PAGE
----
Elodea Outbreak Prompts Fishing Closure Of Alexander, Sucker Lakes

The following press release is courtesy of the Alaska Department of Fish and Game:

(Palmer) – The Alaska Department of Fish and Game (ADF&G) is closing two remote lakes in the Alexander Creek watershed to sport fishing due to both lakes being almost entirely infested with elodea, an invasive freshwater aquatic Canadian waterweed plant. Due to the frequency of floatplane traffic on Alexander and Sucker lakes, and that elodea can reproduce from a single plant fragment, there is a high risk of elodea spreading to other waterbodies. Therefore, these lakes are closed to sport fishing effective 12:01 a.m. Wednesday, May 1 through 11:59 p.m. Thursday, October 31, 2019.

Elodea was likely first introduced into Alaska via illegal aquarium dumps where it established populations in the wild. It has since been moved to other waters by human-mediated means such as entanglements on boat props and floatplane rudders. Alexander Lake is a popular summer fly-in lake for northern pike, which is also an illegally introduced and invasive species in Southcentral Alaska. Closing Alexander and Sucker lakes to sport fishing has the potential to reduce floatplane traffic during the effective period of this emergency order, thereby reducing the potential for spreading elodea to other area lakes.

Successful eradication of elodea from the Alexander Creek watershed is imperative to prevent the spread of this highly invasive plant and to prevent the threat on pristine fish habitat in Southcentral Alaska. Due to the location of these lakes’, eradication will be expensive, and will require multiple years to complete. The Alaska Department of Natural Resources (DNR) is the management authority for invasive aquatic plants in Alaska and is the lead agency in charge of this project. However, because of the complexity and scale of this project, a multi-agency task force has been formed consisting of staff from DNR, ADF&G, Tyonek Tribal Conservation District, the U.S. Fish and Wildlife Service, the Mat-Su Salmon Partnership, Cook Inlet Aquaculture, and lake residents in the area. Collectively, this task force is working to develop treatment plans and acquire permits and funding. While funds are sought to complete this eradication effort, containment of elodea to Alexander and Sucker lakes is of utmost importance and floatplanes will continue to remain a primary source for spreading elodea.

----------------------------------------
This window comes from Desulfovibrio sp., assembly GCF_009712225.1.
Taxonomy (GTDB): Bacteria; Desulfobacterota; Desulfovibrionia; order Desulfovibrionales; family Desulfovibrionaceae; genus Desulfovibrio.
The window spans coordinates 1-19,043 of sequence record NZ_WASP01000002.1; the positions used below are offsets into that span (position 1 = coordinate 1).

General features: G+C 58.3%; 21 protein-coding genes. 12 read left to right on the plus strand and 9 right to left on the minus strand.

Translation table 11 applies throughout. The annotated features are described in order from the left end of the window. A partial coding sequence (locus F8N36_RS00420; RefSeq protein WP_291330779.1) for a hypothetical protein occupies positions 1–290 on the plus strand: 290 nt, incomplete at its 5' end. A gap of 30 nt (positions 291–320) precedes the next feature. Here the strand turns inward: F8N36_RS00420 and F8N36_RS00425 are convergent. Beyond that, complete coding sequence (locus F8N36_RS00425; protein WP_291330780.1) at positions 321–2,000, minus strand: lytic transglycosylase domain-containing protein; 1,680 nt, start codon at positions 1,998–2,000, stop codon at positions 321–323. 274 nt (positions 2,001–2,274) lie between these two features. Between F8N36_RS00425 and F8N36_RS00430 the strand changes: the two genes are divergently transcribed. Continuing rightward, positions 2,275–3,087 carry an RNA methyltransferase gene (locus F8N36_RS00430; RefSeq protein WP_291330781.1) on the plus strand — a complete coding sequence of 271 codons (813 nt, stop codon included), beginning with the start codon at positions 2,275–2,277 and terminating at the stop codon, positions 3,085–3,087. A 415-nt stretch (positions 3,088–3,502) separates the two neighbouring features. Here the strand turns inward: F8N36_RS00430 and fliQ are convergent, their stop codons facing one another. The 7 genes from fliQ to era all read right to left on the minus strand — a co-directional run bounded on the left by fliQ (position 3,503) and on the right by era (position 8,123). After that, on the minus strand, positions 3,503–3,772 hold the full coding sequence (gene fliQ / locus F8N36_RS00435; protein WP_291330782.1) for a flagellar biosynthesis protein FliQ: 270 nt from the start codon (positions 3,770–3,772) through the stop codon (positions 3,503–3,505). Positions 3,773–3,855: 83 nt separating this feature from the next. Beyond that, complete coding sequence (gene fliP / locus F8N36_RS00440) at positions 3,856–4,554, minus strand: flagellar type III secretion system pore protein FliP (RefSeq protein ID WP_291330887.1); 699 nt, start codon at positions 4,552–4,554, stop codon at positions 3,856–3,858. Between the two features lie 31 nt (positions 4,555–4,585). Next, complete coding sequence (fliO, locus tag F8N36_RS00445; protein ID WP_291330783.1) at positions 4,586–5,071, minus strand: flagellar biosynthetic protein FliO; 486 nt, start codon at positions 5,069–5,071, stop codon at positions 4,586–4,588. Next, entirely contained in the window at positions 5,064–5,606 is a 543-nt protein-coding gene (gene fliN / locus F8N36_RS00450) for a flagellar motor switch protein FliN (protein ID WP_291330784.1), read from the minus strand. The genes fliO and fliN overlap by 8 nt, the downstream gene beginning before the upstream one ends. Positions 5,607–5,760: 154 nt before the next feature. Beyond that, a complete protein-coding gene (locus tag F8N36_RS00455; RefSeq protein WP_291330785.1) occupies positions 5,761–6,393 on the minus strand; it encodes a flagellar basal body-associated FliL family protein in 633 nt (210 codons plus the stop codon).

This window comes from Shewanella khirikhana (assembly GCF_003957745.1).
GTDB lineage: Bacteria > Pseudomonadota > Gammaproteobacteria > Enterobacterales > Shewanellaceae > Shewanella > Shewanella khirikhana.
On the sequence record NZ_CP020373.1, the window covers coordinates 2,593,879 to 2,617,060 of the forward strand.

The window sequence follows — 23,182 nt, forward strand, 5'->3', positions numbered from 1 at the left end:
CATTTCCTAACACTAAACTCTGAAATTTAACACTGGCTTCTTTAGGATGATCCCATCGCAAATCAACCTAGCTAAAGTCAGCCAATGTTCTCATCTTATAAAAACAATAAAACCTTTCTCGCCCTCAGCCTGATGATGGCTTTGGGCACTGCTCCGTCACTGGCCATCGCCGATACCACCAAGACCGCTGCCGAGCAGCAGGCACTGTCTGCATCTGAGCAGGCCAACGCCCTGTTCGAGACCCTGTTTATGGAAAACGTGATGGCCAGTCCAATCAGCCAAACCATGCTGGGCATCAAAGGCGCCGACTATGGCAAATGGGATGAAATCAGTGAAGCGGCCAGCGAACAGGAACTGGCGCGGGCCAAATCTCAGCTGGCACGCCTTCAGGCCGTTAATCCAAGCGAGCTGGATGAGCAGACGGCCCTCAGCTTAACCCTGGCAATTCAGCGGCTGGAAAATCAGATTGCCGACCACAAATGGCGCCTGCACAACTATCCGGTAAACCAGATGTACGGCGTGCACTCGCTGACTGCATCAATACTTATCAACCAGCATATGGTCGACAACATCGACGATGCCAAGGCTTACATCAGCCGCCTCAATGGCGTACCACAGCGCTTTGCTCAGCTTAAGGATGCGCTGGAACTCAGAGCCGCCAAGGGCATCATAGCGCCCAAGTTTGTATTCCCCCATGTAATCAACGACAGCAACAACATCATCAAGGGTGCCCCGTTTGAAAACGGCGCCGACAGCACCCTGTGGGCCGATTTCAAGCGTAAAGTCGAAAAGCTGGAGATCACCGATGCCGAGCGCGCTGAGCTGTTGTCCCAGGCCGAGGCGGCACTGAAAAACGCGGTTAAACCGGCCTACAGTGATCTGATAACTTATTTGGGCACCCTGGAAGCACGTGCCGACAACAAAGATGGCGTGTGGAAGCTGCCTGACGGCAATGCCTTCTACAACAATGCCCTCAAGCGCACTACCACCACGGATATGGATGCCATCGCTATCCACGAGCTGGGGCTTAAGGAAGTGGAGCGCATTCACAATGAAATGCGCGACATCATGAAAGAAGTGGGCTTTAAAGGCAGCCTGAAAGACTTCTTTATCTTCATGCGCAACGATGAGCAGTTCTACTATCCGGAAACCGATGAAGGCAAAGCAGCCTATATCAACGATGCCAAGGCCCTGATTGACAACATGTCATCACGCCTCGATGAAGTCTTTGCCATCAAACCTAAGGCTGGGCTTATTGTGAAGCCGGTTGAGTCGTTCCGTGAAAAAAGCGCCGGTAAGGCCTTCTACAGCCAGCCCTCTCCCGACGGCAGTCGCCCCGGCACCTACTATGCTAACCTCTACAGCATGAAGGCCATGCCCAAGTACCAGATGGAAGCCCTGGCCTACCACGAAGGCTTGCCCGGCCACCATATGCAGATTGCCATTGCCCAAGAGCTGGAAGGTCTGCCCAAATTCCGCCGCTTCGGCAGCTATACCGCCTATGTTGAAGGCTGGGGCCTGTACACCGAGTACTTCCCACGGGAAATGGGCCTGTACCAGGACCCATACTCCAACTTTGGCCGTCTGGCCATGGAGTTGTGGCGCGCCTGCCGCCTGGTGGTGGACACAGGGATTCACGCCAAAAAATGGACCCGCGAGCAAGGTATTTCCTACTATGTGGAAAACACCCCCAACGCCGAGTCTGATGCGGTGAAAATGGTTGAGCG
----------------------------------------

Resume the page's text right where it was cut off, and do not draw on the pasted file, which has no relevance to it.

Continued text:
Additional information on elodea in Alaska, is available on the DNR Invasive Plants and Agricultural Pest Management webpage http://plants.alaska.gov/invasives/elodea.htm. Please report any additional sightings of elodea in Alaska via the ADF&G Invasive Species webpage https://www.adfg.alaska.gov/index.cfm?adfg=invasivespeciesreporter.main or by calling 1 (877) INVASIV.

Fishing for northern pike will re-open for the winter when ice-cover minimizes the chances of spreading elodea. Some alternative fly-in northern pike fishing locations include Figure Eight Lake, Flathorn Lake, Arrowhead Lake, Whitsol Lake, Whitsoe Lake, Upper and Lower Vern Lakes, Ladyslipper Lake, Lockwood Lake, Trail Lake, Bulchitna Lake, Sevenmile Lake, Onestone Lake, Shell Lake, Whiskey Lake, Hewitt Lake, Chelatna Lake, and Trapper Lake.

For additional information, please contact Invasive Species Research Biologist Krissy Dunker at (907) 267-2889.